DJI LiDAR and RGB solutions
DJI Zenmuse L2: A sensor that integrates a 20 MP RGB camera, 1-inch CMOS and mechanical shutter, as well as an efficient LiDAR system. The L2’s LiDAR system has detection from 250 meters with 10% reflectivity and 100 klx, and up to 450 meters with 50% reflectivity and 0 klx. The L2 sensor not only detects smaller objects in greater detail, but can also penetrate denser vegetation, generating more accurate Digital Elevation Models (DEM).
The mapping camera, with 3.3 μm pixels and 20 MP effective pixels, results in overall image quality, as well as a greater wealth of detail in the point cloud in true color. The mapping camera has a shutter count of up to 200,000 times, further reducing operating costs. When point cloud collection is not required, the RGB camera is still capable of taking photos, recording videos and collecting images for visible light mapping. See the sensor page.
DJI Matrice 350 RTK: A drone with advanced technology that stands out thanks to the integration of a LiDAR system and an RGB camera. This technology is valuable for applications such as surveying, volume measurements and disaster response. The RGB camera, in turn, captures high-resolution color images using the primary colors Red, Green and Blue. The combination of the LiDAR system and the RGB camera on the Matrice 300 RTK offers a complete approach, providing accurate elevation data along with detailed visual information. This makes the drone a versatile tool for diverse applications in sectors such as agriculture, construction, security and much more. See the drone page.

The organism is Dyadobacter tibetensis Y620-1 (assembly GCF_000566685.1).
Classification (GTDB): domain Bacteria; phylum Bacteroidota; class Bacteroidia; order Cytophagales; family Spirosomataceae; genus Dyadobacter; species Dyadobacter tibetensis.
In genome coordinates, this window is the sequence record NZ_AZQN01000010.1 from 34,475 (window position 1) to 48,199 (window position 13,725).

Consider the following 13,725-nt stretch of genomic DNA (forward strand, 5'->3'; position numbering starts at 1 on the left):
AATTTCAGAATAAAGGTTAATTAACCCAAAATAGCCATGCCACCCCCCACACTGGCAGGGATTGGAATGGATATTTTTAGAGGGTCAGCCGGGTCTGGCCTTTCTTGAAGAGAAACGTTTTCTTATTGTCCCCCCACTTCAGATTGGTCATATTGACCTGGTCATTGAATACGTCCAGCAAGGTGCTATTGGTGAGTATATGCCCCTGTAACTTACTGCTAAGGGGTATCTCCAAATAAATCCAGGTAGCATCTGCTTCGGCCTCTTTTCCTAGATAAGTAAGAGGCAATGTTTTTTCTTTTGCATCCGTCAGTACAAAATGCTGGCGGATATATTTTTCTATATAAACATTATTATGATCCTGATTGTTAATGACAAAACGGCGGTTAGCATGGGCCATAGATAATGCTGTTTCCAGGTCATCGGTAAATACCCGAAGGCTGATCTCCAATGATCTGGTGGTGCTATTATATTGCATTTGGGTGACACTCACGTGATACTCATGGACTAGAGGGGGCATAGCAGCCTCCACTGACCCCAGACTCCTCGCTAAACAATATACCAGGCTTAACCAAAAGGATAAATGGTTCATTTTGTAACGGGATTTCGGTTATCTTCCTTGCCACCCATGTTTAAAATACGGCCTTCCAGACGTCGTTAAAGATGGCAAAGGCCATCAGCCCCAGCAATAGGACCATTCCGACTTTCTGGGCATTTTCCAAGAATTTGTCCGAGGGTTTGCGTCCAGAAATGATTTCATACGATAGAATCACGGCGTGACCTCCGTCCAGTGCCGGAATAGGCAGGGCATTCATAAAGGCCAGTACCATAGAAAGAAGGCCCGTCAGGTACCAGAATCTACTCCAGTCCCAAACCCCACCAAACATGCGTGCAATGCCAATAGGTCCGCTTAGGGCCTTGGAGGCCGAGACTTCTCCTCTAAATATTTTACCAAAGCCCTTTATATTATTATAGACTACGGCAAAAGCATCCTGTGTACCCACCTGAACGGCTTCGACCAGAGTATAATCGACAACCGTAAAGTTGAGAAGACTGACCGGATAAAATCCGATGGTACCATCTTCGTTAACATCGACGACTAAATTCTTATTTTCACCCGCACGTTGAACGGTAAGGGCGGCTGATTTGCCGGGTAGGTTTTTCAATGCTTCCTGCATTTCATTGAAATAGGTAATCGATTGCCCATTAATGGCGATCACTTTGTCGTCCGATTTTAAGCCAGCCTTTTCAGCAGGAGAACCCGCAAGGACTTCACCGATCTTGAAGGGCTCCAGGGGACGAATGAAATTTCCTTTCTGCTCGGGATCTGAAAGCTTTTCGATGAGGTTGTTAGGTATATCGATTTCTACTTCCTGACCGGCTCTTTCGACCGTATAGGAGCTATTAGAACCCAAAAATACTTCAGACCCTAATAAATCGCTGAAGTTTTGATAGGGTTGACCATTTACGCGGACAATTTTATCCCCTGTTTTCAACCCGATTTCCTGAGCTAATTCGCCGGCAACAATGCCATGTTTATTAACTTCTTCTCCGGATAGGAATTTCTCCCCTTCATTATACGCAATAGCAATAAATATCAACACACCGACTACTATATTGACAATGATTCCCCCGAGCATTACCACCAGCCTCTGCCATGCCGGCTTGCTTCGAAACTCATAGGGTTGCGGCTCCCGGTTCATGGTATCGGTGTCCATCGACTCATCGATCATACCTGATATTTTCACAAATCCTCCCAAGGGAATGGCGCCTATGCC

DJI Mavic 3 Enterprise: This drone stands out for its ability to integrate with different payloads, including a thermal camera, a high-resolution RGB camera and a hybrid zoom of up to 56x. The high-resolution RGB camera provides detailed images for visual analysis, mapping and inspections. The hybrid zoom allows essential details to be seen from a distance, making it ideal for firefighting situations, night operations and industrial inspections. In addition, the Mavic 3 Enterprise is designed to withstand adverse conditions, being weatherproof. Its portability, combined with the ability to integrate different payloads, makes it a versatile choice for a variety of sectors, including security, industrial inspections and emergency operations. See the drone page.
YellowScan Mapper+:The YellowScan Mapper+ can be mounted on a wide range of UAV platforms due to its low weight. It integrates the Livox AVIA laser scanner together with the high-performance GNSS inertial navigation system into a lightweight, autonomous and easy-to-use LiDAR system. Proven capabilities and stable results over a wide range of applications.
- Typical flight altitude: 100 m AGL (328 ft)
- System accuracy: 3 cm (1.2″)
- System accuracy: 2.5 cm (1″)
- Battery weight excl.: 983g (2.17lbs)
YellowScan Surveyor Ultra: With its 360° field of view, the YellowScan Surveyor Ultra meets the needs of vertical mapping and mobile mapping when combined with Fly&Drive. Penetration into vegetation is unparalleled thanks to the system’s 32 laser beams.
- High stitch density
- Light weight
- 100 m flying height
- Livox AVIA laser scanner
Find out more about YellowScan’s LiDAR sensors or contact an HPDRONES specialist directly.
The choice between a LiDAR and RGB sensor will depend on the nature of the work to be carried out. Drones equipped with RGB sensors will provide detailed images suitable for creating 3D maps, while LiDAR sensors offer greater data accuracy. The selection between them must also take into account inconsistent lighting conditions, in which LiDAR sensors excel. There is no single answer as to which is better, as everything is linked to the specific nature of the mission to be carried out. Our team is on hand to help you find the most suitable solution for your business needs. Get in touch!